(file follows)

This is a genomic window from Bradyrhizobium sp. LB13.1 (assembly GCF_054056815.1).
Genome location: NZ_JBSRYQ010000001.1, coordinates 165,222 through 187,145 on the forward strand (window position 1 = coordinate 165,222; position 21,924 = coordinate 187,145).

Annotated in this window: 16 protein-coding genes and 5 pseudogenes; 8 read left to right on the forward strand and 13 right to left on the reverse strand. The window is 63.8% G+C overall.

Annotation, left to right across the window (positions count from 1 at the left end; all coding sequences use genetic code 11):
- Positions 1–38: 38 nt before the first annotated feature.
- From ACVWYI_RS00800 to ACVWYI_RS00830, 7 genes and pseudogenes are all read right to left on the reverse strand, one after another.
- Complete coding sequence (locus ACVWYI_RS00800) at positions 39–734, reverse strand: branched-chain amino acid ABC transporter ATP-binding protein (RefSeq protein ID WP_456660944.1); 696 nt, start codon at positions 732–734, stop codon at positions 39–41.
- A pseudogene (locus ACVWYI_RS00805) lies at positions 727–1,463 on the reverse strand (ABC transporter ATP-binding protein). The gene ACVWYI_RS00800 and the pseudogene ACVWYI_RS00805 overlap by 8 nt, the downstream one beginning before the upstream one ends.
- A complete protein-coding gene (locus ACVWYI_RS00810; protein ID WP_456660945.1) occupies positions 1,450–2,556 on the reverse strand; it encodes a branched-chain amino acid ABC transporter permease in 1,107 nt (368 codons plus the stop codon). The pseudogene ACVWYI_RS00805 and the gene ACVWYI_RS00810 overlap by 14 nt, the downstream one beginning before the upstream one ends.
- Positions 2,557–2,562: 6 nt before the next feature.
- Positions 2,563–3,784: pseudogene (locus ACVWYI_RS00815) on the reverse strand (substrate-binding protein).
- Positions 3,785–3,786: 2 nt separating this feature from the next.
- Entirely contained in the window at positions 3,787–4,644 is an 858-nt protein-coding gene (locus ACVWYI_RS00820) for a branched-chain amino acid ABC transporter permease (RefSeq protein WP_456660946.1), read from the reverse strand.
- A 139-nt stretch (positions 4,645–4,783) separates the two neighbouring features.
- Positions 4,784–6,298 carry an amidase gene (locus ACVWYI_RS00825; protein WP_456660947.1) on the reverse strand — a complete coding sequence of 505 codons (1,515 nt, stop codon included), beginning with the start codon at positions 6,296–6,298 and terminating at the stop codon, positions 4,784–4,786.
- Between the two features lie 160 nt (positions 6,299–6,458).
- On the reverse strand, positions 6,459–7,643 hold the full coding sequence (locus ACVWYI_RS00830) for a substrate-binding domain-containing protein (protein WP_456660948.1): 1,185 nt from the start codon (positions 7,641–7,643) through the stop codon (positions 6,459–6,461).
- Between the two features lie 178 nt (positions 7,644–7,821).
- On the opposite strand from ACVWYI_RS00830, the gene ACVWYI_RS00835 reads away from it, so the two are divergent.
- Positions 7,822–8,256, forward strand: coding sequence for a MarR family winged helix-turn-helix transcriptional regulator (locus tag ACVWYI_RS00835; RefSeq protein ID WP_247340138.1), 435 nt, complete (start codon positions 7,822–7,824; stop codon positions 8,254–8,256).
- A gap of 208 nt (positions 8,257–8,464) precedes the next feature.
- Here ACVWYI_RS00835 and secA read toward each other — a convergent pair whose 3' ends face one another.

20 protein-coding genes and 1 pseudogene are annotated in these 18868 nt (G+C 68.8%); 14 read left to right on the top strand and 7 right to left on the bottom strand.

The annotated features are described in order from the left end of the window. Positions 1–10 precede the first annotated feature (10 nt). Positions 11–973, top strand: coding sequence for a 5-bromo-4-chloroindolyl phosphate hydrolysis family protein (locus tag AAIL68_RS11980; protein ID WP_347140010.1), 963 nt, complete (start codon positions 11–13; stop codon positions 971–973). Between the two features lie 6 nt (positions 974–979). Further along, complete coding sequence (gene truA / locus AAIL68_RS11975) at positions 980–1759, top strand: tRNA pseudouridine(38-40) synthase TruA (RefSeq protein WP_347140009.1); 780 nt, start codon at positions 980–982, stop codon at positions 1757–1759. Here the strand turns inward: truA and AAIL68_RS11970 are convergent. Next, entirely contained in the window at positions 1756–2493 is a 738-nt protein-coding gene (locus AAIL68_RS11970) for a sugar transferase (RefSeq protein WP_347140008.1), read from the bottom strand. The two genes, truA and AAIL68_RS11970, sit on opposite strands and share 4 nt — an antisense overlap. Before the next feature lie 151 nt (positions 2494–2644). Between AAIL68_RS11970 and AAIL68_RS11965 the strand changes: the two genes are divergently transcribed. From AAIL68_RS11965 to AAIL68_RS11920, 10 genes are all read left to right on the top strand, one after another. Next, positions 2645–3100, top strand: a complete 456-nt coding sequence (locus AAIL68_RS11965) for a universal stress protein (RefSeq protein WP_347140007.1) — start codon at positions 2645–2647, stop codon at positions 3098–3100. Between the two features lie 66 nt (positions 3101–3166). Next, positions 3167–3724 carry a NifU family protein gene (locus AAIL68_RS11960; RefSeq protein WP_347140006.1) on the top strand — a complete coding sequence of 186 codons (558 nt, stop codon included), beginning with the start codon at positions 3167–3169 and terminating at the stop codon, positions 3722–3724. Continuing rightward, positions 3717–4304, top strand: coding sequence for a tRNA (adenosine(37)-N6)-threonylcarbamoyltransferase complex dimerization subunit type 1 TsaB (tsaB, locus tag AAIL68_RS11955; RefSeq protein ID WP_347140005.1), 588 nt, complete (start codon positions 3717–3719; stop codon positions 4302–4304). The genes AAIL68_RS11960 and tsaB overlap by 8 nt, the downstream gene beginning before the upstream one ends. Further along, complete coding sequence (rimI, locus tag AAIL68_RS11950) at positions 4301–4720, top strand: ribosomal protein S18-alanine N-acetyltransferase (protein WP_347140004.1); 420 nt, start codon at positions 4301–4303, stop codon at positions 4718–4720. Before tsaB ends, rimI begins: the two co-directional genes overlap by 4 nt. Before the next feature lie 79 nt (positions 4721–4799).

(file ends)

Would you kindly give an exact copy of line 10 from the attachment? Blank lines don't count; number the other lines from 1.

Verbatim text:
- Positions 2,557–2,562: 6 nt before the next feature.